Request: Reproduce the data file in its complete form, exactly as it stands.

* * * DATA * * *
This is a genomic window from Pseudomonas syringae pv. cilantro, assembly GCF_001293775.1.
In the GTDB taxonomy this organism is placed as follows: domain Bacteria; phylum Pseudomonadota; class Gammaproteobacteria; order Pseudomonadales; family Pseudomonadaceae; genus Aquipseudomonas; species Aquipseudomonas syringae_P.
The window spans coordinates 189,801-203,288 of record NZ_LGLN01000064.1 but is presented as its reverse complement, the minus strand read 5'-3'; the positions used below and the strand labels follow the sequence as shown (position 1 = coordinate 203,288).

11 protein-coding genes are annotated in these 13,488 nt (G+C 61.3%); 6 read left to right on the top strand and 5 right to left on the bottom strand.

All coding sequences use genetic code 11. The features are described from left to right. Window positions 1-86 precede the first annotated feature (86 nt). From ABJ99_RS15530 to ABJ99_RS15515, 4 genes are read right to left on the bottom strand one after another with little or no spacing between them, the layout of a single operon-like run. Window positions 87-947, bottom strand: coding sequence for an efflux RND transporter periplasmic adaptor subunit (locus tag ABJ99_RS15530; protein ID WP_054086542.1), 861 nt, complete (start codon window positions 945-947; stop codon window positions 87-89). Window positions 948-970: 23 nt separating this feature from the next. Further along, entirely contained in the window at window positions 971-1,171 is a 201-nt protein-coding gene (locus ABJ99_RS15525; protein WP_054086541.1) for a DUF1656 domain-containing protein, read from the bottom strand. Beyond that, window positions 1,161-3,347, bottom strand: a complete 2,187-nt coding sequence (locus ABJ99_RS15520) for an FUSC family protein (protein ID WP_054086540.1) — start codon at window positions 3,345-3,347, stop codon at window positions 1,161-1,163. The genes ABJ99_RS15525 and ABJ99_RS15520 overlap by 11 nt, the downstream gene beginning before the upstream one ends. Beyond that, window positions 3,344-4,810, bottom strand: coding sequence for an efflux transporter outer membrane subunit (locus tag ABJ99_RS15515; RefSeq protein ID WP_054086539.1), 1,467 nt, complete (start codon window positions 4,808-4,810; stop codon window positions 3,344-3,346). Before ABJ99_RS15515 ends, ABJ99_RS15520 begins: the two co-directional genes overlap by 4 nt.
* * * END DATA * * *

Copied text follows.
This is a genomic window from Pseudomonas syringae pv. cilantro, assembly GCF_001293775.1.
In the GTDB taxonomy this organism is placed as follows: domain Bacteria; phylum Pseudomonadota; class Gammaproteobacteria; order Pseudomonadales; family Pseudomonadaceae; genus Aquipseudomonas; species Aquipseudomonas syringae_P.
The window spans coordinates 189,801-203,288 of record NZ_LGLN01000064.1 but is presented as its reverse complement, the minus strand read 5'-3'; the positions used below and the strand labels follow the sequence as shown (position 1 = coordinate 203,288).

11 protein-coding genes are annotated in these 13,488 nt (G+C 61.3%); 6 read left to right on the top strand and 5 right to left on the bottom strand.

All coding sequences use genetic code 11. The features are described from left to right. Window positions 1-86 precede the first annotated feature (86 nt). From ABJ99_RS15530 to ABJ99_RS15515, 4 genes are read right to left on the bottom strand one after another with little or no spacing between them, the layout of a single operon-like run. Window positions 87-947, bottom strand: coding sequence for an efflux RND transporter periplasmic adaptor subunit (locus tag ABJ99_RS15530; protein ID WP_054086542.1), 861 nt, complete (start codon window positions 945-947; stop codon window positions 87-89). Window positions 948-970: 23 nt separating this feature from the next. Further along, entirely contained in the window at window positions 971-1,171 is a 201-nt protein-coding gene (locus ABJ99_RS15525; protein WP_054086541.1) for a DUF1656 domain-containing protein, read from the bottom strand. Beyond that, window positions 1,161-3,347, bottom strand: a complete 2,187-nt coding sequence (locus ABJ99_RS15520) for an FUSC family protein (protein ID WP_054086540.1) — start codon at window positions 3,345-3,347, stop codon at window positions 1,161-1,163. The genes ABJ99_RS15525 and ABJ99_RS15520 overlap by 11 nt, the downstream gene beginning before the upstream one ends. Beyond that, window positions 3,344-4,810, bottom strand: coding sequence for an efflux transporter outer membrane subunit (locus tag ABJ99_RS15515; RefSeq protein ID WP_054086539.1), 1,467 nt, complete (start codon window positions 4,808-4,810; stop codon window positions 3,344-3,346). Before ABJ99_RS15515 ends, ABJ99_RS15520 begins: the two co-directional genes overlap by 4 nt.